Why I'm Grateful For My Spiritual Upbringing
One of the most common questions I get is, “What was it like growing up with spiritual parents?” The best way to answer that question is to give an example of a situation I experienced a lot in my household while growing up with Wayne and Marcelene Dyer as my parents.
When I was a child, I would hear my friends tell their parents that they felt like they were getting sick, maybe coming down with the flu, for example. The parents of my friends would say something like, “Well, it's flu season and it’s going around, so you probably got a touch of the flu and you'll get better in a few days.” If I tried this with my parents, they would say something like, “Well Serena, if you believe you have the flu, you should ask yourself why you're aligning with illness in the first place. There's no such thing as a season for the flu, so don’t even let that thought into your mind.”
Another example would be whenever I told Dad that I didn’t think I could do or accomplish something; he would remind me of Thomas Troward’s wise words: “The law of flotation was not discovered by contemplating the sinking of things.” Just think for a second how weird your life would be if you had a father who said something like that!
That statement, which I heard too many times to count, is both insane and logical at the same time. What you think about expands, Dad would remind me, and I wasn’t going to get anything done by sitting around and contemplating my failure in advance. Just because something hadn’t been done before didn’t mean it was impossible. Thinking about failing before I would even begin something is just as crazy as buying into the notion that the flu has its own season and I was bound to get sick just because it was that time of year again!
I’ve constantly been reminded that my imagination is my greatest gift, and that I can use it to come up with anything I would like to be or anything I would like to create. People who develop our society's greatest innovations don't tell themselves, “That’s impossible,” or “That won’t work,” or “If that were a good idea, someone would have done it already.” Truly successful people ﬁnd success because they picture themselves having it. They imagine themselves living the life they want to create, and then they go out and create it.
The fundamental difference between being raised by spiritually progressive parents versus not-so-spiritually-inclined parents is that in a spiritual household, you're reminded over and over again that life doesn't happen to you; life responds to you. In other words, I was taught from a very young age that I am the master of my fate, the creator of my destiny, and every experience that occurs in my life happens because I aligned with it and signed up in this lifetime to experience it in order for my soul to grow and expand.
Although this has been challenging at times, being raised with the understanding that you must take responsibility for everything that happens in your life means allowing yourself the freedom to know that while you may not be able to control every single event that happens, you can always choose how you respond.
Some people would rather place the responsibility of where they are in their life on their parents, society, their culture, etc. For me, I feel empowered to know that where I am in my life is because of myself, and if I want to change it, it's up to me to do so as well.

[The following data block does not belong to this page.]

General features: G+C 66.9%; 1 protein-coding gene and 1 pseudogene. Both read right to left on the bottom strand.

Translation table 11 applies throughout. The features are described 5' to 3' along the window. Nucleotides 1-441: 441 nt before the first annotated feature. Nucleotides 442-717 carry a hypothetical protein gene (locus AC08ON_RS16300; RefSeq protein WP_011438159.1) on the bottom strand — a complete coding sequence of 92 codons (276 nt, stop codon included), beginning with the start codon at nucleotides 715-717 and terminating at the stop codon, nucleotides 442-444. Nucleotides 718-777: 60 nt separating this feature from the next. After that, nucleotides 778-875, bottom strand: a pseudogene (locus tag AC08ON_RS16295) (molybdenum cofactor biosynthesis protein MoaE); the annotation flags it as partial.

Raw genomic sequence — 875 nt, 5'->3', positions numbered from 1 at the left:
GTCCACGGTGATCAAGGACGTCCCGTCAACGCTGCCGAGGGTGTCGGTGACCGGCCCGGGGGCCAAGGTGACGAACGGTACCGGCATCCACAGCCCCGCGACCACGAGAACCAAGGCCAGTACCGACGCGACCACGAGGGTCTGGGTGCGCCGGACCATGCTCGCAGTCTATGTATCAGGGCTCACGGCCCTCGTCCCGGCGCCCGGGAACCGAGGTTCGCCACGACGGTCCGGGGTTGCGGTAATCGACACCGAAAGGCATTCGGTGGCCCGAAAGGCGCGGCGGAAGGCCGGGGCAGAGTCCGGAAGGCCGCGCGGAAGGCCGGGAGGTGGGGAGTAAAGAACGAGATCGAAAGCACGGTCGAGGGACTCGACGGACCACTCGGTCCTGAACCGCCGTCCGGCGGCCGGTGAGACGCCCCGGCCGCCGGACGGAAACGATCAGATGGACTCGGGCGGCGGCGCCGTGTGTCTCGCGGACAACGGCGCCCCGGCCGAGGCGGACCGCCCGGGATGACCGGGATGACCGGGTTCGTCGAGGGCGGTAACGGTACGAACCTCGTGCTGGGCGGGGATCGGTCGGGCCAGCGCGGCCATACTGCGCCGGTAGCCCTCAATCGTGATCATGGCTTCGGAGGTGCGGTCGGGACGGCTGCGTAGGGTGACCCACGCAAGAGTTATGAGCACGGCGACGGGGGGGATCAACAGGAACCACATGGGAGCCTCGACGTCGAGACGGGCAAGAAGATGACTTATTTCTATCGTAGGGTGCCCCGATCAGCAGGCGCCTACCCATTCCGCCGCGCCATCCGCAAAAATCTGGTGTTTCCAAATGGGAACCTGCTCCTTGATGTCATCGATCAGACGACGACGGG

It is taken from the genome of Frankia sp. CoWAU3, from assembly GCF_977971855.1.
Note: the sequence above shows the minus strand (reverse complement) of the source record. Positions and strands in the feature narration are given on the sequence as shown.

When I was about 25 years old I went through an extremely challenging time. I quit law school and had no backup plan. I began to feel as if what I did was who I was, so when I was no longer doing anything, I felt that I was no longer worth anything. I felt worthless.
All of the brilliant parenting, spiritual teaching, and loving family I experienced as a child growing up couldn’t help me figure out how to get myself out of this “great depression” I was stuck in. Worse still, I felt responsible for it, I felt I aligned with it, and I felt that it was up to me and only me to dig my way out of it.
I began to realize that although I had no idea what kind of job I wanted or what type of career I thought I might pursue, I definitely knew how I wanted to feel. I began to focus a few minutes every morning and every evening on feeling what it would be like to wake up every morning and be excited about my day, and how it would feel to go to bed every night with a sense of inner peace. At that point, I certainly wasn't waking up feeling excited about my day or going to bed feeling inner peace, but I decided to give some of the spiritual lessons I'd heard as a child a chance.
At first, I could only glimpse what inner peace would feel like. I would get, for just a second, a sensation that some of the tightening in my chest was letting up a bit, and I would feel good, really good, for a few seconds. Slowly, as I was able to tap into how it would feel to be living from a sense of inner peace, I was able to experience the feeling for longer, and then longer still, until I got to a place where I was living from a space of gratitude and inner peace.
Without even realizing it, everything in my life changed when I began to focus on how I wanted to feel, without worrying or obsessing over what I was going to do. I realize now that by choosing to live from the space of feeling how I wanted, I began the journey of not dying with my music still in me.
Without my spiritual upbringing, and the lessons and wisdom my parents bestowed on me, I may not have been able to do this for myself. I may not have even realized that it was up to me in the first place.